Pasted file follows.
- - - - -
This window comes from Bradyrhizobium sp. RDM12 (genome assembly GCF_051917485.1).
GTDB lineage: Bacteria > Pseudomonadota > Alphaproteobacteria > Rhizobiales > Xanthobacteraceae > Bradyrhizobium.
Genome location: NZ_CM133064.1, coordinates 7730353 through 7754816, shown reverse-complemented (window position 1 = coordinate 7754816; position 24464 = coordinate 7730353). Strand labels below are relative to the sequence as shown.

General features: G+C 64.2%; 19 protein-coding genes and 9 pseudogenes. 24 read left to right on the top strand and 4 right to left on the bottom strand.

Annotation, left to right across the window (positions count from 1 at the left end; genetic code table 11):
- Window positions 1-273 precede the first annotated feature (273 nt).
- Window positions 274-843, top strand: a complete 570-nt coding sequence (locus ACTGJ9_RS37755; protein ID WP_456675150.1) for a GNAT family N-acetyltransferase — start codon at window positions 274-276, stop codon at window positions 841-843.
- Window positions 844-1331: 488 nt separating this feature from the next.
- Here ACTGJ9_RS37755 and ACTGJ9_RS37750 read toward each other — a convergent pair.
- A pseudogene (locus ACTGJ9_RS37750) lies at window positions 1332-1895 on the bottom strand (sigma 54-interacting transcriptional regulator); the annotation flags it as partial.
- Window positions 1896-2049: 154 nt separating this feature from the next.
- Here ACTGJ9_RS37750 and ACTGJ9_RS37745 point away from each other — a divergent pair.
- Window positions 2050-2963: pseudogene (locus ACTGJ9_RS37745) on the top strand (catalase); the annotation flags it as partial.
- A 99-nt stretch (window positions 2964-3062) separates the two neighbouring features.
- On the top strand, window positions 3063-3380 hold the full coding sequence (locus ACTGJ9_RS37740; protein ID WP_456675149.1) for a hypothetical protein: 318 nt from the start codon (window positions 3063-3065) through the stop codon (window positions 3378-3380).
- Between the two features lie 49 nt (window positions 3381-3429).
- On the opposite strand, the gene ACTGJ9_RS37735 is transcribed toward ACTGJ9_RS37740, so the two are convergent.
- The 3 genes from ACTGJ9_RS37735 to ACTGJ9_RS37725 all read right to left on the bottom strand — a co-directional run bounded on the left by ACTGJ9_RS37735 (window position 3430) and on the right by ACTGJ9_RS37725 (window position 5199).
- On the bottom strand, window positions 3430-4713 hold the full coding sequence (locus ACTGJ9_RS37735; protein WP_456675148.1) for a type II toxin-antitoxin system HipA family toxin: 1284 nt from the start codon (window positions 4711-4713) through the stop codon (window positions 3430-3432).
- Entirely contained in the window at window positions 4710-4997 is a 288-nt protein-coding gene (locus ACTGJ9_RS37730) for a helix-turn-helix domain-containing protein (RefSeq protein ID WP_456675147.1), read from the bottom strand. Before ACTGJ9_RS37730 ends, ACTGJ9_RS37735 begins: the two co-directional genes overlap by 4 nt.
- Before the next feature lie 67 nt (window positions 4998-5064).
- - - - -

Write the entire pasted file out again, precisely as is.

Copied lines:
This window comes from Bradyrhizobium sp. RDM12 (genome assembly GCF_051917485.1).
GTDB lineage: Bacteria > Pseudomonadota > Alphaproteobacteria > Rhizobiales > Xanthobacteraceae > Bradyrhizobium.
Genome location: NZ_CM133064.1, coordinates 7730353 through 7754816, shown reverse-complemented (window position 1 = coordinate 7754816; position 24464 = coordinate 7730353). Strand labels below are relative to the sequence as shown.

General features: G+C 64.2%; 19 protein-coding genes and 9 pseudogenes. 24 read left to right on the top strand and 4 right to left on the bottom strand.

Annotation, left to right across the window (positions count from 1 at the left end; genetic code table 11):
- Window positions 1-273 precede the first annotated feature (273 nt).
- Window positions 274-843, top strand: a complete 570-nt coding sequence (locus ACTGJ9_RS37755; protein ID WP_456675150.1) for a GNAT family N-acetyltransferase — start codon at window positions 274-276, stop codon at window positions 841-843.
- Window positions 844-1331: 488 nt separating this feature from the next.
- Here ACTGJ9_RS37755 and ACTGJ9_RS37750 read toward each other — a convergent pair.
- A pseudogene (locus ACTGJ9_RS37750) lies at window positions 1332-1895 on the bottom strand (sigma 54-interacting transcriptional regulator); the annotation flags it as partial.
- Window positions 1896-2049: 154 nt separating this feature from the next.
- Here ACTGJ9_RS37750 and ACTGJ9_RS37745 point away from each other — a divergent pair.
- Window positions 2050-2963: pseudogene (locus ACTGJ9_RS37745) on the top strand (catalase); the annotation flags it as partial.
- A 99-nt stretch (window positions 2964-3062) separates the two neighbouring features.
- On the top strand, window positions 3063-3380 hold the full coding sequence (locus ACTGJ9_RS37740; protein ID WP_456675149.1) for a hypothetical protein: 318 nt from the start codon (window positions 3063-3065) through the stop codon (window positions 3378-3380).
- Between the two features lie 49 nt (window positions 3381-3429).
- On the opposite strand, the gene ACTGJ9_RS37735 is transcribed toward ACTGJ9_RS37740, so the two are convergent.
- The 3 genes from ACTGJ9_RS37735 to ACTGJ9_RS37725 all read right to left on the bottom strand — a co-directional run bounded on the left by ACTGJ9_RS37735 (window position 3430) and on the right by ACTGJ9_RS37725 (window position 5199).
- On the bottom strand, window positions 3430-4713 hold the full coding sequence (locus ACTGJ9_RS37735; protein WP_456675148.1) for a type II toxin-antitoxin system HipA family toxin: 1284 nt from the start codon (window positions 4711-4713) through the stop codon (window positions 3430-3432).
- Entirely contained in the window at window positions 4710-4997 is a 288-nt protein-coding gene (locus ACTGJ9_RS37730) for a helix-turn-helix domain-containing protein (RefSeq protein ID WP_456675147.1), read from the bottom strand. Before ACTGJ9_RS37730 ends, ACTGJ9_RS37735 begins: the two co-directional genes overlap by 4 nt.
- Before the next feature lie 67 nt (window positions 4998-5064).